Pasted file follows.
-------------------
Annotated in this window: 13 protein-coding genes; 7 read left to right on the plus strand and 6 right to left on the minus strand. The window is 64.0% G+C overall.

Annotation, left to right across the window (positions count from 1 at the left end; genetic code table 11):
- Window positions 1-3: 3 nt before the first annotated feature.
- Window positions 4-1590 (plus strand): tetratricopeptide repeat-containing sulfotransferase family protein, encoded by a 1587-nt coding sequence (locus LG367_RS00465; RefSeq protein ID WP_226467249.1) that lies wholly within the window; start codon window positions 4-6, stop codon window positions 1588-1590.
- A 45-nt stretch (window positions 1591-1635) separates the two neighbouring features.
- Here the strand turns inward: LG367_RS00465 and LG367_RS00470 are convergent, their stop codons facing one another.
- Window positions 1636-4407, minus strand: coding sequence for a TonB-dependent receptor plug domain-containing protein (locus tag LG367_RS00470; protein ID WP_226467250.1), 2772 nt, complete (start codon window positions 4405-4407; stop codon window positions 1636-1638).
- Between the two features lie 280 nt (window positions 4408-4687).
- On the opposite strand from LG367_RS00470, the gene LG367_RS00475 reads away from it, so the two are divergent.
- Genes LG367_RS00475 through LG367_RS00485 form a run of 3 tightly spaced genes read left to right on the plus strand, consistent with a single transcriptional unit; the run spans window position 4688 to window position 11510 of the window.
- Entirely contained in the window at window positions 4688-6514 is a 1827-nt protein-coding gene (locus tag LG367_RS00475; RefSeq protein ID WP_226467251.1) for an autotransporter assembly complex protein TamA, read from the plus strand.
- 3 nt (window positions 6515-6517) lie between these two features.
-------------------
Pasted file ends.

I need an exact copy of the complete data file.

Annotated in this window: 13 protein-coding genes; 7 read left to right on the plus strand and 6 right to left on the minus strand. The window is 64.0% G+C overall.

Annotation, left to right across the window (positions count from 1 at the left end; genetic code table 11):
- Window positions 1-3: 3 nt before the first annotated feature.
- Window positions 4-1590 (plus strand): tetratricopeptide repeat-containing sulfotransferase family protein, encoded by a 1587-nt coding sequence (locus LG367_RS00465; RefSeq protein ID WP_226467249.1) that lies wholly within the window; start codon window positions 4-6, stop codon window positions 1588-1590.
- A 45-nt stretch (window positions 1591-1635) separates the two neighbouring features.
- Here the strand turns inward: LG367_RS00465 and LG367_RS00470 are convergent, their stop codons facing one another.
- Window positions 1636-4407, minus strand: coding sequence for a TonB-dependent receptor plug domain-containing protein (locus tag LG367_RS00470; protein ID WP_226467250.1), 2772 nt, complete (start codon window positions 4405-4407; stop codon window positions 1636-1638).
- Between the two features lie 280 nt (window positions 4408-4687).
- On the opposite strand from LG367_RS00470, the gene LG367_RS00475 reads away from it, so the two are divergent.
- Genes LG367_RS00475 through LG367_RS00485 form a run of 3 tightly spaced genes read left to right on the plus strand, consistent with a single transcriptional unit; the run spans window position 4688 to window position 11510 of the window.
- Entirely contained in the window at window positions 4688-6514 is a 1827-nt protein-coding gene (locus tag LG367_RS00475; RefSeq protein ID WP_226467251.1) for an autotransporter assembly complex protein TamA, read from the plus strand.
- 3 nt (window positions 6515-6517) lie between these two features.